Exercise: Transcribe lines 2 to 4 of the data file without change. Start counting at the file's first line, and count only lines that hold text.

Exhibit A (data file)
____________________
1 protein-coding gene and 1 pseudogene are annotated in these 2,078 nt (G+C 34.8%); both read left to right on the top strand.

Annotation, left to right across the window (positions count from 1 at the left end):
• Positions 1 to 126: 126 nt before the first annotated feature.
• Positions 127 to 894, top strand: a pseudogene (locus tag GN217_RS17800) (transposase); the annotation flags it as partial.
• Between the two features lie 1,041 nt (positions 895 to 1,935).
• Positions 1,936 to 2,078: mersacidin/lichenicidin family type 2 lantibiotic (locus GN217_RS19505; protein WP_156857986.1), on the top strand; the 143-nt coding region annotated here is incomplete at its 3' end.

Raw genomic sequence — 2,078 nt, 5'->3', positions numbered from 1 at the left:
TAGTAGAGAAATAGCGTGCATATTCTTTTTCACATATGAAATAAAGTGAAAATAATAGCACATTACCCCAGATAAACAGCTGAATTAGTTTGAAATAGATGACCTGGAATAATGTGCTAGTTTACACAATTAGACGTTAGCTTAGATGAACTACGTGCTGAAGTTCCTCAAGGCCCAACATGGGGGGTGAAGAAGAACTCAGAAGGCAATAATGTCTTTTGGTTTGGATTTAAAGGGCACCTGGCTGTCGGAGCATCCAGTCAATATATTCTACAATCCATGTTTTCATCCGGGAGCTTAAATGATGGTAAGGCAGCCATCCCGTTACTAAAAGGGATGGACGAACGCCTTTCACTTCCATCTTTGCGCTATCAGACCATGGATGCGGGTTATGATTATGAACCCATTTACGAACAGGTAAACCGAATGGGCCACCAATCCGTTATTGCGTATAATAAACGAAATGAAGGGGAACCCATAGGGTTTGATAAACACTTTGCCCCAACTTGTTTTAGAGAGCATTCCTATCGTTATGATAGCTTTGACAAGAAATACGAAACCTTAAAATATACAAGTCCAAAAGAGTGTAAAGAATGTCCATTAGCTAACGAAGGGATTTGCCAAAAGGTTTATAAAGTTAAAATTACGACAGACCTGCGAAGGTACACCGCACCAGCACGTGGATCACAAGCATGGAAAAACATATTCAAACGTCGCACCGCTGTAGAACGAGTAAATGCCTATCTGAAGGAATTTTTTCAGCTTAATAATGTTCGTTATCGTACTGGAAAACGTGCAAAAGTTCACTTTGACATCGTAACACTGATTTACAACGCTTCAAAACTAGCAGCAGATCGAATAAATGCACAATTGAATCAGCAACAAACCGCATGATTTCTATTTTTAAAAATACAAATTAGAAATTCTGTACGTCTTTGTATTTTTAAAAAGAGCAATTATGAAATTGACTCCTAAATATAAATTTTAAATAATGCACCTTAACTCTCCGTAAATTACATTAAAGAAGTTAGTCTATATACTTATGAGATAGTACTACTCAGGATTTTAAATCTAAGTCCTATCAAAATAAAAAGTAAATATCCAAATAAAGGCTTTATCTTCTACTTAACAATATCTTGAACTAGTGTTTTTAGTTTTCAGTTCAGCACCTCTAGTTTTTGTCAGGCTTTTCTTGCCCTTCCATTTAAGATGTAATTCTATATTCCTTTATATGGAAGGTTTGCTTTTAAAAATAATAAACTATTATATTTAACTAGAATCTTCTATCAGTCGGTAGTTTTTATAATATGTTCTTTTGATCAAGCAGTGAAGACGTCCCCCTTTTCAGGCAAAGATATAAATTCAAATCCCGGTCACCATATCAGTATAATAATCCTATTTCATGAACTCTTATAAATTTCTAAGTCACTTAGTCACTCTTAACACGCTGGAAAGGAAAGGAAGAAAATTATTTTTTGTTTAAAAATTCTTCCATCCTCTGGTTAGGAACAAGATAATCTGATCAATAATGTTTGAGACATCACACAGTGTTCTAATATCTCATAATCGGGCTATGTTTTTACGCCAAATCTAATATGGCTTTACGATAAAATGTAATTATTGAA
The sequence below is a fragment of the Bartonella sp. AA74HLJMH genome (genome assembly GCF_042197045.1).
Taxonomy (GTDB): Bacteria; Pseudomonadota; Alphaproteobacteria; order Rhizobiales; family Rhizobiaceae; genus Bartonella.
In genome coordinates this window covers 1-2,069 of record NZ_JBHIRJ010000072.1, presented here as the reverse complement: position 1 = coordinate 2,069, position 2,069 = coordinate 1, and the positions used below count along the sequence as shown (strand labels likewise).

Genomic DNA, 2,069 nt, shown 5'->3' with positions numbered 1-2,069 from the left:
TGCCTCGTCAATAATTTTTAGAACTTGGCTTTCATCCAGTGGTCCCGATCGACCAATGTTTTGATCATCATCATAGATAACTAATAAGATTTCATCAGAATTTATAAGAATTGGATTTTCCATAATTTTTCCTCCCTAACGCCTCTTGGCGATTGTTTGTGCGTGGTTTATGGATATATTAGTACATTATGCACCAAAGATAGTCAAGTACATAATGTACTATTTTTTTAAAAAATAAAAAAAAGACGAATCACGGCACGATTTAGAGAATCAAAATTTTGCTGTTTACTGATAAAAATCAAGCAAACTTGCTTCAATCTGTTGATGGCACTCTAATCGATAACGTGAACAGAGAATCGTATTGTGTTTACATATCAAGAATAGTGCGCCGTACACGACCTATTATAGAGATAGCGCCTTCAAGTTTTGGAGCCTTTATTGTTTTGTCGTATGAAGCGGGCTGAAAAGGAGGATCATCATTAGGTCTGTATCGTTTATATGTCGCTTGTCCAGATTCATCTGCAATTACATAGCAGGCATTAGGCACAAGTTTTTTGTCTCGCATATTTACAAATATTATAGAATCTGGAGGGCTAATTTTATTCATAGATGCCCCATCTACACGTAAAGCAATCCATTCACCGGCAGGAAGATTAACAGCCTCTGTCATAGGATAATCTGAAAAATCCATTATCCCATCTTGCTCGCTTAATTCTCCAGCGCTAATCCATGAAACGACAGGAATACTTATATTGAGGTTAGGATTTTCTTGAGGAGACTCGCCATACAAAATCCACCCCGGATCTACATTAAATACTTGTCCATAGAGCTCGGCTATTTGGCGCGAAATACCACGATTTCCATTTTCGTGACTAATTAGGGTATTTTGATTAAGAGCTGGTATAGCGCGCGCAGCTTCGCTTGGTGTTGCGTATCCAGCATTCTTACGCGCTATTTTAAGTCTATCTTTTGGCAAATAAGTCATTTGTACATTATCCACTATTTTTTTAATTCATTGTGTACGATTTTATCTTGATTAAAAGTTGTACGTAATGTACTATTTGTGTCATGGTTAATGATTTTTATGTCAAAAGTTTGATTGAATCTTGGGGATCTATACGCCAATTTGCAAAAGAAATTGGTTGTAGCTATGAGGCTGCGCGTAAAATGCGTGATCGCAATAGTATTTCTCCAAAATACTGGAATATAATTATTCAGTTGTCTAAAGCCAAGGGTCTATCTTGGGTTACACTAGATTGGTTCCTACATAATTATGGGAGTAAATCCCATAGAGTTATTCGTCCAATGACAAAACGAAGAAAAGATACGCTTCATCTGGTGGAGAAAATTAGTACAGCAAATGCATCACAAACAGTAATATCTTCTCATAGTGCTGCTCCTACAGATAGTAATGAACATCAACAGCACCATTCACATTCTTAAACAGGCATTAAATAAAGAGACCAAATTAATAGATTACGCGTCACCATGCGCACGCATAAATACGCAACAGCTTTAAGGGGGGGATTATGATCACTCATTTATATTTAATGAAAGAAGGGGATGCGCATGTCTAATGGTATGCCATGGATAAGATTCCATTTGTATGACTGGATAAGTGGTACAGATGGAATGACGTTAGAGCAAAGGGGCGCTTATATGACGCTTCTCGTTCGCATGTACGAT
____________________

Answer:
Annotation, left to right across the window (positions count from 1 at the left end):
• Positions 1 to 126: 126 nt before the first annotated feature.
• Positions 127 to 894, top strand: a pseudogene (locus tag GN217_RS17800) (transposase); the annotation flags it as partial.